Wood Stork

Mycteria americana


Wood storks are large, long-legged wading birds, about 45 inches tall, with a wingspan of 60 to 65 inches.  The plumage is white except for black primary and secondary wings and a short black tail.  The head and neck are largely unfeathered and dark gray in color.  The bill is black, thick at the base, and slightly decurved.  Immature birds have dingy gray feathers on their head and a yellowish bill.


Storks are birds of freshwater and estuarine wetlands, primarily nesting in cypress or mangrove swamps.  They feed in freshwater marshes, narrow tidal creeks, or flooded tidal pools.  Particularly attractive feeding sites are depressions in marshes or swamps where fish become concentrated during periods of falling water levels.

Feeding Habits

Small fish from 1 to 6 inches long, especially topminnows and sunfish, provide this bird's primary diet.  Wood storks capture their prey by a specialized technique known as grope-feeding or tacto-location. Feeding often occurs in water 6 to 10 inches deep, where a stork probes with the bill partly open.  When a fish touches the bill it quickly snaps shut.  The average response time of this reflex is 25 milliseconds, making it one of the fastest reflexes known in vertebrates.

 Reproduction and Development  

The wood stork is a highly colonial species, usually nesting in large rookeries and feeding in flocks.  They typically breed for the first time at age 3 or 4.  Nesting periods vary geographically.  In South Florida, wood storks lay eggs as early as October and fledge in February or March.  However, in north and central Florida, Georgia, and South Carolina, storks lay eggs from March to late May, with fledging occurring in July and August.  Nests are frequently located in the upper branches of large cypress trees or in mangroves on islands.  Several nests are usually located in each tree.  Wood storks have also nested in man-made structures.  Storks lay two to five eggs, and average two young fledged per successful nest under good conditions.

Range and Population Level

The current population of adult birds is difficult to estimate, since not all nest each year.  Presently, the wood stork breeding population is believed to be greater than 8,000 nesting pairs (16,000 breeding adults).  Nesting has been restricted to Florida, Georgia, and South Carolina, however they may have formerly bred in most of the southeastern United States and Texas.  A second distinct, non-endangered population of wood storks breeds from Mexico to northern Argentina.

Storks from both populations move northward after breeding, with birds from the southeastern United States population moving as far north as North Carolina on the Atlantic coast and into Alabama and eastern Mississippi along the Gulf coast, and storks from Mexico moving up into Texas and Louisiana and as far north as Arkansas and Tennessee along the Mississippi River Valley.  There have been occasional sightings in all States along and east of the Mississippi River, and sporadic sightings in some States west of the Mississippi and in Ontario.

Reasons for Current Status

The southeast United States breeding population of the wood stork declined from an estimated 20,000 pairs in the 1930's to about 10,000 pairs by 1960, and to a low of approximately 5,000 pairs in the late 1970s.  Nesting primarily occurred in the Everglades. The generally accepted explanation for the decline of the wood stork is the reduction in food base (primarly small fish) necessary to support breeding colonies.  This reduction is attributed to loss of wetland habitat as well as to changes in water hydroperiods from draining wetlands and changing water regimes by constructing levees, canals, and floodgates to alter water flow in south Florida.  Less significant factors known to affect nesting success include prolonged drought and flooding, raccoon predation on nests, and human disturbance of rookeries.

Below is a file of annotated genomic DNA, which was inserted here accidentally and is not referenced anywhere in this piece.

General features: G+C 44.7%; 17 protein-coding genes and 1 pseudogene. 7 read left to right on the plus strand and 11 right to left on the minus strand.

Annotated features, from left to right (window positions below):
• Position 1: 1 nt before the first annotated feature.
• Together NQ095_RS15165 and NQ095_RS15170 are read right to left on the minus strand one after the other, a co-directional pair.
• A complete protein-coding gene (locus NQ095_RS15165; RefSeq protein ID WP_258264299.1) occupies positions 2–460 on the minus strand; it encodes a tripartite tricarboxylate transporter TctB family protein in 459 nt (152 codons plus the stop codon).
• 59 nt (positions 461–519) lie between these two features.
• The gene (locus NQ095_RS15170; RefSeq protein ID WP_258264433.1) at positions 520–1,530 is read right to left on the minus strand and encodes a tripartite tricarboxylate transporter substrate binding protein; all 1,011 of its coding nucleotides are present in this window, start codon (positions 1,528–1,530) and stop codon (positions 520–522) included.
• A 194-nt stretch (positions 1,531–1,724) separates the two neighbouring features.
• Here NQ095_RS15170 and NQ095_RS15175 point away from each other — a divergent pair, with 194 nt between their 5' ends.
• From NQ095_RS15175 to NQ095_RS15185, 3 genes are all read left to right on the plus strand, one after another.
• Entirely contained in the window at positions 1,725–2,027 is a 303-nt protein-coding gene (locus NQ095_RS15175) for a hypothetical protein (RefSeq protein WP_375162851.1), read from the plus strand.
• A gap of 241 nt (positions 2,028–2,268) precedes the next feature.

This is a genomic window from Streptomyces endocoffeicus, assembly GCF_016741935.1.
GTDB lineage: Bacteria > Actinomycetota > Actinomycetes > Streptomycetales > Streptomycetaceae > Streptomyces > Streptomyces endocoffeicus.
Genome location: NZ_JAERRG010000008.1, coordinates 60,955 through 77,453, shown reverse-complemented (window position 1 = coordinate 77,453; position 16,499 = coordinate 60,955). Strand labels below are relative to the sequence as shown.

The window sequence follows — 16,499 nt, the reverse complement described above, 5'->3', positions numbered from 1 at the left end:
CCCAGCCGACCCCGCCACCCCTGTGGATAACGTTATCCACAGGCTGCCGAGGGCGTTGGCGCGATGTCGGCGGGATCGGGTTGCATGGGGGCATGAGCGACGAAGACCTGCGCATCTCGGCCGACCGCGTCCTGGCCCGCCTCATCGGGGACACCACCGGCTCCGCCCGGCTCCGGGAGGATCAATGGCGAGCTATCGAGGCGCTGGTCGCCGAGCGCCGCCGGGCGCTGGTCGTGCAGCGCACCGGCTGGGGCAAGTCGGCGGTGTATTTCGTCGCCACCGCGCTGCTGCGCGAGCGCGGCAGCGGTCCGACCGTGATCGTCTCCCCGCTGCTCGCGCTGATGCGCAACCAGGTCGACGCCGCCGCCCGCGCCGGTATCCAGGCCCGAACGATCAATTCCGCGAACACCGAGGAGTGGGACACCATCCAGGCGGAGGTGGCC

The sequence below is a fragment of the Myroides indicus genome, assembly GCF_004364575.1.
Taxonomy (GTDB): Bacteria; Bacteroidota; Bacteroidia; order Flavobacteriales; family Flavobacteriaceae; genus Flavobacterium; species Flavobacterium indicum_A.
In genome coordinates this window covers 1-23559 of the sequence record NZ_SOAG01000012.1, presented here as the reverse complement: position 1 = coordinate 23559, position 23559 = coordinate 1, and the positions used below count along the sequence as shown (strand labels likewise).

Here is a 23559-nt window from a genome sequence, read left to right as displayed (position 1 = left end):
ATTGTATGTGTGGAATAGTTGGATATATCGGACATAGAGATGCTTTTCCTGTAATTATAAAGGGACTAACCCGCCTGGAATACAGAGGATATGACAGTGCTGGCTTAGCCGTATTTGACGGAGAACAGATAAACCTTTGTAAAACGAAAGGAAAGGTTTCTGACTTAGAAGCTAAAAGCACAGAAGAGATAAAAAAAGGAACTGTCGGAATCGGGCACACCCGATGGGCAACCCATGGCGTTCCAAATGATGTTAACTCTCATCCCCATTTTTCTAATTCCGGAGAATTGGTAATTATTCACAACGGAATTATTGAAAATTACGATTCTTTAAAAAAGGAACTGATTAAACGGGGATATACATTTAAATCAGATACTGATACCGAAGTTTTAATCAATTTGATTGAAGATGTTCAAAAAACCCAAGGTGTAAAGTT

Management and Protection

Large, fully protected colonies in south Florida (Everglades National Park and Corkscrew Swamp Sanctuary) experienced frequent nesting failures in recent decades.  This is due to adverse water management practices in south Florida.   As a result of such drainage, many nesting storks have shifted colony sites to managed or impounded wetlands in central/north Florida and also expanded the nesting range up into Georgia and South Carolina. The Everglades Restoration project includes the needs of the wood stork and restoration milestones include wood stork nesting success and increased feeding habitat.

Water level management may also be crucial at rookeries throughout the southeastern United States.  Flooding may be necessary to stimulate nesting and prevent predators from destroying nests.  Periodic drying also may be necessary to prevent trees from dying and to allow recruitment of new trees.

At a minimum, for continued survival of the United States breeding population of wood storks, currently occupied nesting, roosting, and foraging habitat must be protected from further loss or degradation.  A prerequisite for complete recovery of the population is the restoration and enhancement of suitable habitat throughout the mosaic of habitat types used by this species.  Recovery efforts for the wood stork would be more effective with a complete understanding of population biology, movement patterns of United States and neighboring populations of storks, foraging ecology and behavior, the importance of roost sites, and the possible impacts of contaminants.

Facts About Wood Stork

Protection Status
Small fish, especially topminnows and sunfish
Height = 45 inches
Wingspan = 60-65 inches